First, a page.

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Qualifying for a home loan with self employed income

Qualifying for a Mortgage with Self Employed Income – 2017 UPDATE

Self Employed Easier?

On May 30th, 2017 Fannie Mae announced a shocking relaxation of the guidelines that determine how self employed borrowers calculate their qualifying income when applying for a home loan.

Freddie Mac announced changes to their self employment income guidelines earlier this year.

The Fannie Mae update now offers more options to self employed borrowers.

The new Fannie Mae guidelines go into affect after the weekend of July 29th, 2017, when the DU (desktop underwriter) automated underwriting system will be updated to version 10.1

This is a major update that represents a significant move toward relaxing the guidelines for home owners and home buyers wanting to use Conventional financing.

The major event that we are going to talk about here is how Fannie Mae looks at self employed income calculations.

Calculating Self Employed Income

Calculating self employed income has always required average the 2 most recent years Net taxable income from your Federal tax returns.

The averaging of Net taxable income becomes a deal killer if:

  • Your previous year income was very low
  • Your previous year income was higher than your most recent year

If your previous year’s income was very low, averaging it with your current year can still result in an average monthly income that doesn’t quite get you to where you need to be.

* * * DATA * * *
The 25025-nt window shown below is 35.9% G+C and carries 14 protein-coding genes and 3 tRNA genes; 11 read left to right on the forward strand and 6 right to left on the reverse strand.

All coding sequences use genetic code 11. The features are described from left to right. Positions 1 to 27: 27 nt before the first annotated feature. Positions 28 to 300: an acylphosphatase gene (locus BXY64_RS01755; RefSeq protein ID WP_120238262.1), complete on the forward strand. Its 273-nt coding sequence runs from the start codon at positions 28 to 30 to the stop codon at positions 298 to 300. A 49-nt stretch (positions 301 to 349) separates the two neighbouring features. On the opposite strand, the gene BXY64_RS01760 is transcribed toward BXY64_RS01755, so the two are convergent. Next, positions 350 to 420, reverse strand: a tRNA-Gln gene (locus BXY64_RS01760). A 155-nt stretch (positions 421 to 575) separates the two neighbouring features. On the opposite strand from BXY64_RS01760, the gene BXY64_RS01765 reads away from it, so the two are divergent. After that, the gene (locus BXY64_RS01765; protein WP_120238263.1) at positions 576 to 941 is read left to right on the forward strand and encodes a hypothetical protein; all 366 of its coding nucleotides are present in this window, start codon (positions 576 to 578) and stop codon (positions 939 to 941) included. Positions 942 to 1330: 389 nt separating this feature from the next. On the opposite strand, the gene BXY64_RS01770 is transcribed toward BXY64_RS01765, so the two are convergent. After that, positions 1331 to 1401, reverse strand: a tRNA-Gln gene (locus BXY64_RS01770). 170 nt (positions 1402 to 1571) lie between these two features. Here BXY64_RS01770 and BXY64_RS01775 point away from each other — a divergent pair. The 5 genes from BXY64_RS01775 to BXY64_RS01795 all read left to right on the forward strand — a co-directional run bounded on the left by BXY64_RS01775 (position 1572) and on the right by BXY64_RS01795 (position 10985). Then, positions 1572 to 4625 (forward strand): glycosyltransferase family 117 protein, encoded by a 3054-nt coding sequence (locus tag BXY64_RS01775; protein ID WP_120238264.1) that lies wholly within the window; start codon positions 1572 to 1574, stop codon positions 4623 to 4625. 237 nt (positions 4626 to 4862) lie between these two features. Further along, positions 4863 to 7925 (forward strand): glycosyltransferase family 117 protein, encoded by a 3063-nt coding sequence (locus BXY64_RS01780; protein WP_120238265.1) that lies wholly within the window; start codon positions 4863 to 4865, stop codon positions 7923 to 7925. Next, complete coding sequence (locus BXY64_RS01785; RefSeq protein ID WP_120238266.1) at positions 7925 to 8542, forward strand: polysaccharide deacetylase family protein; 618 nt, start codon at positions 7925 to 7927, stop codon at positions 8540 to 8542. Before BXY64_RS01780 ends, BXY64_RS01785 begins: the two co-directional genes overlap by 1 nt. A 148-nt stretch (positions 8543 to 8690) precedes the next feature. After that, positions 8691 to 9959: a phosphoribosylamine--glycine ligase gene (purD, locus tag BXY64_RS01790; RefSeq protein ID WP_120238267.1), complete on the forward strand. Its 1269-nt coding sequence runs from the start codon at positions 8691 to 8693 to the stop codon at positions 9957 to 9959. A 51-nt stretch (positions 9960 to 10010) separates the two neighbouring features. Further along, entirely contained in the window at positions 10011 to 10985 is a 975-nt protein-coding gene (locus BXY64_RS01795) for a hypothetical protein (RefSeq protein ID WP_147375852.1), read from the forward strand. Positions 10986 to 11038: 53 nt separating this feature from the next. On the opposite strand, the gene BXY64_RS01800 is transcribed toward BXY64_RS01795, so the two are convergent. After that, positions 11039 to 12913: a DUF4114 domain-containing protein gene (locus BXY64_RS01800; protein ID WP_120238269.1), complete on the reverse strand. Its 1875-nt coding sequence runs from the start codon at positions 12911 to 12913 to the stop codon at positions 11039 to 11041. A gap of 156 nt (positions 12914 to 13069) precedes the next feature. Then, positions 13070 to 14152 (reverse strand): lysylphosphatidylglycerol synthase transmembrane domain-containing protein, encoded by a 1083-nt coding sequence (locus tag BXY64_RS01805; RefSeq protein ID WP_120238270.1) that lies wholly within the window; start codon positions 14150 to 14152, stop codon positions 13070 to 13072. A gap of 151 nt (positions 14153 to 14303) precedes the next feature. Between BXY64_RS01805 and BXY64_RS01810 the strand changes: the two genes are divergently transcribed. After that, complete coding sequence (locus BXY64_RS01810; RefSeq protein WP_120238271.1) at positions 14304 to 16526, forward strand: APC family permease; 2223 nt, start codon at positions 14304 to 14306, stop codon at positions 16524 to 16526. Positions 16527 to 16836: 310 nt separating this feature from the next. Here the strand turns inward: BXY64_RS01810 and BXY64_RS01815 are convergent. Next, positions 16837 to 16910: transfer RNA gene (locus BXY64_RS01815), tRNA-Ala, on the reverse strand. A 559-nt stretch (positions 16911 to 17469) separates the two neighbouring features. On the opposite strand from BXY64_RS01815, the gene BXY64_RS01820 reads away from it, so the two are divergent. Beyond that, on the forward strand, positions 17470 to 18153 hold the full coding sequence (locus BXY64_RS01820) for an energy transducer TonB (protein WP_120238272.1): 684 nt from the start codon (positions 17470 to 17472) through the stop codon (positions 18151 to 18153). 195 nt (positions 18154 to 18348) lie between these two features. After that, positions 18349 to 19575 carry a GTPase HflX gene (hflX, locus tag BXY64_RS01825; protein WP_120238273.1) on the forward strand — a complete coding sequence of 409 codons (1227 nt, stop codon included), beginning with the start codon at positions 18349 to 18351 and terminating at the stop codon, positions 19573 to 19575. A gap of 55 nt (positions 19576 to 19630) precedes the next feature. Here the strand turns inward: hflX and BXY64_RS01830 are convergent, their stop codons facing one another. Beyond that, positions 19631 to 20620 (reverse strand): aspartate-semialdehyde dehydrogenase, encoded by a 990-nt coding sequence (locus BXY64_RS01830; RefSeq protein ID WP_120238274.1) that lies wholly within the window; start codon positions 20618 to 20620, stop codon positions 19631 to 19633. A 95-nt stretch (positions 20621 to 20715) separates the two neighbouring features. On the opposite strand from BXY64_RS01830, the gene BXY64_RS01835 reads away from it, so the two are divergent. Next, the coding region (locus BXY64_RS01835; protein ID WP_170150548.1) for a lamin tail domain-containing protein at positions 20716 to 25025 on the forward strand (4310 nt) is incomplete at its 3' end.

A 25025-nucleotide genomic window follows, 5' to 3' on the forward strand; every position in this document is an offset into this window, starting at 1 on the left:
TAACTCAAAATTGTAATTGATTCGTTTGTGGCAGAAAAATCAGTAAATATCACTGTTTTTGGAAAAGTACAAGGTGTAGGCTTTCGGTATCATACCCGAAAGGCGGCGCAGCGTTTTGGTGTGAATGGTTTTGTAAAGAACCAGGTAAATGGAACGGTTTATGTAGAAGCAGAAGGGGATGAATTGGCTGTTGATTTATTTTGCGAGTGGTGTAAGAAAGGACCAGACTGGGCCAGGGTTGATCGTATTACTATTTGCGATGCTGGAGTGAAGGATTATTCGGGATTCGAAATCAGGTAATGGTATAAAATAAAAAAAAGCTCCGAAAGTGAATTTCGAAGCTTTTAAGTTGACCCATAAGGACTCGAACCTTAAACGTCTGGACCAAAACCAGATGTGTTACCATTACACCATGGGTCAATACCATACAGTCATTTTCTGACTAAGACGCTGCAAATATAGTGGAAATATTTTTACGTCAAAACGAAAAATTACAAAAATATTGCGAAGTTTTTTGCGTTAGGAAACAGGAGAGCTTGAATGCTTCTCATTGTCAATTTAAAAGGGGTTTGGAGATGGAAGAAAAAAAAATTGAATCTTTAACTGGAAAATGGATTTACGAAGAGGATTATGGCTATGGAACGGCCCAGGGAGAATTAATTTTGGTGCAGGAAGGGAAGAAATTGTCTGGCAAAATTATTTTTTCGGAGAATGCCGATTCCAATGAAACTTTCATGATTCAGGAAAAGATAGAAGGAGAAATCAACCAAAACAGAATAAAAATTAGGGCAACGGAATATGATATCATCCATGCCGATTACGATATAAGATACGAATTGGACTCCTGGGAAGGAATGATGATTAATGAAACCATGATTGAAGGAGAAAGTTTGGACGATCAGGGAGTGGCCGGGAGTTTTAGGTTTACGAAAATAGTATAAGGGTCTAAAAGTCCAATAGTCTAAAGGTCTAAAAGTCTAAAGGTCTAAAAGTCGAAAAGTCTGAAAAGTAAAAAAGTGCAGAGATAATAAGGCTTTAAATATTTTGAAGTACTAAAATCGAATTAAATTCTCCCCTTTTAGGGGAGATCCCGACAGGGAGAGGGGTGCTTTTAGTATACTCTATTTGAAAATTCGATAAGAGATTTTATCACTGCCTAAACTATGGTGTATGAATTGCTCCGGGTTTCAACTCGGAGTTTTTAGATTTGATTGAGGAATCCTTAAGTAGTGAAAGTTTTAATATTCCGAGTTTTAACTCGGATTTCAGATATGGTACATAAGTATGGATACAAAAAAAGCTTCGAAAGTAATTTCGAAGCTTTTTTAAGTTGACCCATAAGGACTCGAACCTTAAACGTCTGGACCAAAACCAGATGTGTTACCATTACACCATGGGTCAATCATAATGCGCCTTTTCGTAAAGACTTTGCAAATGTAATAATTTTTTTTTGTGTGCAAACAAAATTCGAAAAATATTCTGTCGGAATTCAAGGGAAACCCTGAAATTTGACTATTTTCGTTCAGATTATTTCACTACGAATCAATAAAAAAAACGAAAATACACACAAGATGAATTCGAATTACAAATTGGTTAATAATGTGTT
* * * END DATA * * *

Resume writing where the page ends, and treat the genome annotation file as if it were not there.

If your previous year’s income is higher than your most recent year, then you have a situation where “on paper”, your income appears to be declining.

I’ve seen scenarios where your income does not decline, but your expenses increase, which causes a declining income situation.   In these cases, the underwriter may choose to use the lower of the 2 years to determine your qualifying income, and not the higher income of the previous year.

Fannie Mae DU 10.1 Update (after July 29th, 2017)

With DU version 10.1, conventional loans are now more likely to require only one year tax returns when qualifying for a home loan.

Under the new Fannie Mae guideline, the criteria that determines the documentation required to verify a self-employed borrower’s income will be updated.

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The number of loans that are eligible for the one year of personal and business tax return documentation requirement will increase.

This is not uncommon for Fannie Mae to make updates that considers compensating factors to offer exceptions to the published guidelines.

This feels a little bit like a toe in the water by Fannie, but it’s a big toe, and a great start toward loosening the documentation requirements for self employed income borrowers.

Freddie Mac Self Employed Income

Freddie Mac has always been more flexible than Fannie Mae when allowing for only 1 year tax returns for self employed income borrowers with compensating factors.

In an October 27th, 2016 Update, Freddie Mac made a significant move toward creating more opportunities for the one year only response from the automated underwriting system.

The number of years of required tax returns will be based on the number of years the business has been in existence

  • For businesses operating for five or more years, one year of business and personal returns will be required
  • For businesses operating for less than five years, two years of business and personal returns will be required

This guidelines simplifies the “compensating factor” question to time in business.